With eight years of sold-out performances under their belt in Israel, it was only a matter of time until the members of the quirky performance troupe Tziporela decided to take their own unique brand of entertainment worldwide.

The latest show, Tziporela Worldwide, is a mix of the award-winning ensemble's signature sketches catered not just for the Israeli market, but for international audiences as well.

Tziporela is made up of nine young performers who met twelve years ago at the renowned Nissan Nativ Acting Studio. As well as performing in their own shows, the enthusiastic entertainers write, direct and choreograph their successful productions, which have been entertaining local audiences for years.



Ensemble member Lotus Etrog spoke to The Jerusalem Post about the troupe's success as well as the inspiration behind the new show.

"During our years in acting school we always got together and did other projects outside of the regular curriculum and we always tried to do things our own way," explains Etrog. According to her, the nine performers always knew they would work together. When they graduated they decided to create their own material, which was the inspiration behind their first show.

Over the years, Tziporela has built up a cult-like following of fans who enjoy the indie troupe's unique way of poking fun at everyday life using as many forms of performance as possible.

The story behind their latest show started a year and a half ago, explains Etrog, when the group was rehearsing for one of their regular shows and thought about taking it abroad. "After we did the premier we went to Melbourne by request of the Jewish Agency who invited us to perform an English-speaking show in front of a thousand people," she says. "We tried to translate it to English but it didn't quite work." This is when the idea came to them that they would have to adapt their show so that people outside of Israel could enjoy it.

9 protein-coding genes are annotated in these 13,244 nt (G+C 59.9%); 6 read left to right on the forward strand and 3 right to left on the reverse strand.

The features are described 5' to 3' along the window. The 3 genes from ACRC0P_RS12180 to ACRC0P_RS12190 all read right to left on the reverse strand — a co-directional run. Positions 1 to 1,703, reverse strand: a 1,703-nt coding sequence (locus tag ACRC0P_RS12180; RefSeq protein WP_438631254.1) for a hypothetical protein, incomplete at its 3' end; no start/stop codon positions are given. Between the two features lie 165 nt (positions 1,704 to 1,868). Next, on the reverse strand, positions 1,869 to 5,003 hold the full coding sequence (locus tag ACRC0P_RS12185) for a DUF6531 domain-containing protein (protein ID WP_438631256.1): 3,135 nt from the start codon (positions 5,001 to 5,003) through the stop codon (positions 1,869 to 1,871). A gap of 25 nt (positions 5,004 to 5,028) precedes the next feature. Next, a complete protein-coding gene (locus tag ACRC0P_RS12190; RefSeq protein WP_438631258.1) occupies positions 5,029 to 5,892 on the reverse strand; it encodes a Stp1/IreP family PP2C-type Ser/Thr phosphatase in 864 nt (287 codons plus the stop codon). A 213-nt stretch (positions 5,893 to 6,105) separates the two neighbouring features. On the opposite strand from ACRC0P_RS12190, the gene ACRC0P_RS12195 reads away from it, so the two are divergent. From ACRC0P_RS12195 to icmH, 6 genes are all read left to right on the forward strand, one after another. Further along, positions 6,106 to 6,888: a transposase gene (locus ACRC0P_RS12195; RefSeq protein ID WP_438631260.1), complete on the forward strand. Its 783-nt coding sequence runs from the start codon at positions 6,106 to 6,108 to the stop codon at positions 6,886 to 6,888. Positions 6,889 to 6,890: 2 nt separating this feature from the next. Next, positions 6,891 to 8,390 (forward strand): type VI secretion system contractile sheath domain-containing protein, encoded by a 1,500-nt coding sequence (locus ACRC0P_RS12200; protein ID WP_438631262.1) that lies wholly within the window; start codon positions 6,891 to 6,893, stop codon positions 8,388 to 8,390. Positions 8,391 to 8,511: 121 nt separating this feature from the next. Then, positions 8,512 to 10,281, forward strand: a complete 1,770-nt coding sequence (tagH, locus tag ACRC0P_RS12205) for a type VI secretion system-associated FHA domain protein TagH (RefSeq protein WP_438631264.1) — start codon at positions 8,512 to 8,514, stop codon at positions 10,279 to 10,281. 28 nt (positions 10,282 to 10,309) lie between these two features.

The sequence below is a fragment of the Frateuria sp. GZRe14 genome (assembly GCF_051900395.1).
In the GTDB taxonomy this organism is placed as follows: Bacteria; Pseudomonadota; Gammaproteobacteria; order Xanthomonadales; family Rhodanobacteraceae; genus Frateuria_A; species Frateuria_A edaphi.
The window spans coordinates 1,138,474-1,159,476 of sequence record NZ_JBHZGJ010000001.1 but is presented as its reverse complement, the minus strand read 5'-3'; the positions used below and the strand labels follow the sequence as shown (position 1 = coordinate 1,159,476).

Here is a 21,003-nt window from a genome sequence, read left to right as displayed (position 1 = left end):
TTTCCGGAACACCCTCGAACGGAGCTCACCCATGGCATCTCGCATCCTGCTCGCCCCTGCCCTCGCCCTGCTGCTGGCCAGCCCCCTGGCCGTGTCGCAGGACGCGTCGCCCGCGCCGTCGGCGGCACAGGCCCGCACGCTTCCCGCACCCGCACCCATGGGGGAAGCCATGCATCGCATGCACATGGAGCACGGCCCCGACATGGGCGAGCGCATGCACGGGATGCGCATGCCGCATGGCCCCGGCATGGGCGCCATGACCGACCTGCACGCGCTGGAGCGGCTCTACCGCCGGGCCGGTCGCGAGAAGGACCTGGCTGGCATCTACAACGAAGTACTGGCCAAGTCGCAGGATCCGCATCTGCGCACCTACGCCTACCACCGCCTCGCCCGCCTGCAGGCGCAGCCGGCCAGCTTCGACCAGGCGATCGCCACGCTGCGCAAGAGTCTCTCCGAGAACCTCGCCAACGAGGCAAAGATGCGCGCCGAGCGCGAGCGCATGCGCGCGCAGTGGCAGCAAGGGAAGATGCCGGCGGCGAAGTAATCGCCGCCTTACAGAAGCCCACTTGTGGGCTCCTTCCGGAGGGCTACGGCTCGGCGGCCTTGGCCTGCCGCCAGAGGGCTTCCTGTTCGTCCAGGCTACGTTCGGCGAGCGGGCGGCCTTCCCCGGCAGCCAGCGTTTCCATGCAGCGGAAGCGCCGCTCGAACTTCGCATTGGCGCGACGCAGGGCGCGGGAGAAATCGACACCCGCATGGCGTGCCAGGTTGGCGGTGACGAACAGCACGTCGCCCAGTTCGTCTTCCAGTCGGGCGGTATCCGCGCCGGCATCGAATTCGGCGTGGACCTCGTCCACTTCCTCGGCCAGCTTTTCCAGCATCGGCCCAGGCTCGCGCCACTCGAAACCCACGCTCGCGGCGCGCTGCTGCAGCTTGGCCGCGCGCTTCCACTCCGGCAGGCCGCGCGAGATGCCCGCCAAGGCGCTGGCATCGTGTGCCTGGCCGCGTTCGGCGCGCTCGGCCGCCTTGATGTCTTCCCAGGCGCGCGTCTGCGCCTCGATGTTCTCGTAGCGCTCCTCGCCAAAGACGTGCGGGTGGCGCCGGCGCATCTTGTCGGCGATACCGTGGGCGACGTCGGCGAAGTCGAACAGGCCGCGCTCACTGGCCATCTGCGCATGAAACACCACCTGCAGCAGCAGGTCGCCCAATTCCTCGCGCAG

After the positive reactions from Melbourne, the troupe members were confident that they could put together a show that would have a more international appeal. When they arrived back in Israel in October they started working on the worldwide show. "We took English lessons and various other workshops in order to prepare for it," Etrog explains.

Tziporela Worldwide is made up of sketches featuring Tziporela's signature mix of dance, comedy, acting, singing, miming and various other forms of performance. What makes Tziporela Worldwide different is the inclusion of sketches that deal with Hebrew and Israeli culture from an outsiders point of view.

With jokes about translating from Hebrew to English as well as a hilarious sketch about airport security, Anglos and English speakers familiar with Israel can appreciate some insider jokes. These sketches poking fun at Israeli culture got some of the biggest laughs during a recent performance in Tel Aviv.

That said, there are many scenes of slapstick fun and clever comedy that appeal to an international audience. Although the troupe has a very Israeli character about it, many of Tziporela's sketches contain just mime or dance, thus transcending cultural boundaries. "What makes the show appealing is the use of a lot of physical humor, which means that people who don't speak Hebrew can still enjoy it," says Etrog.

Tziporela Worldwide has been performed in Tel Aviv, receiving positive reactions from audiences. With Tel Aviv being the cosmopolitan city that it is, people from places such as Singapore, Paris, UK and the US have enjoyed the show. "They really get it and they love it. They get the humor," Etrog explains."It's a great opportunity for tourists and Anglos."

The show will be making its international debut in Milian at the "Energies from Tel Aviv" festival, which will take place from October 10 to October 17 at the Franco Parenti Theater.


Gianni Morelenbaum Gualberto, the festival's artistic director, read about Tziporela in Time Out Tel Aviv and was impressed with what he saw, explains Etrog. "He looked up our YouTube channel and he said he wanted us to perform," she explains.

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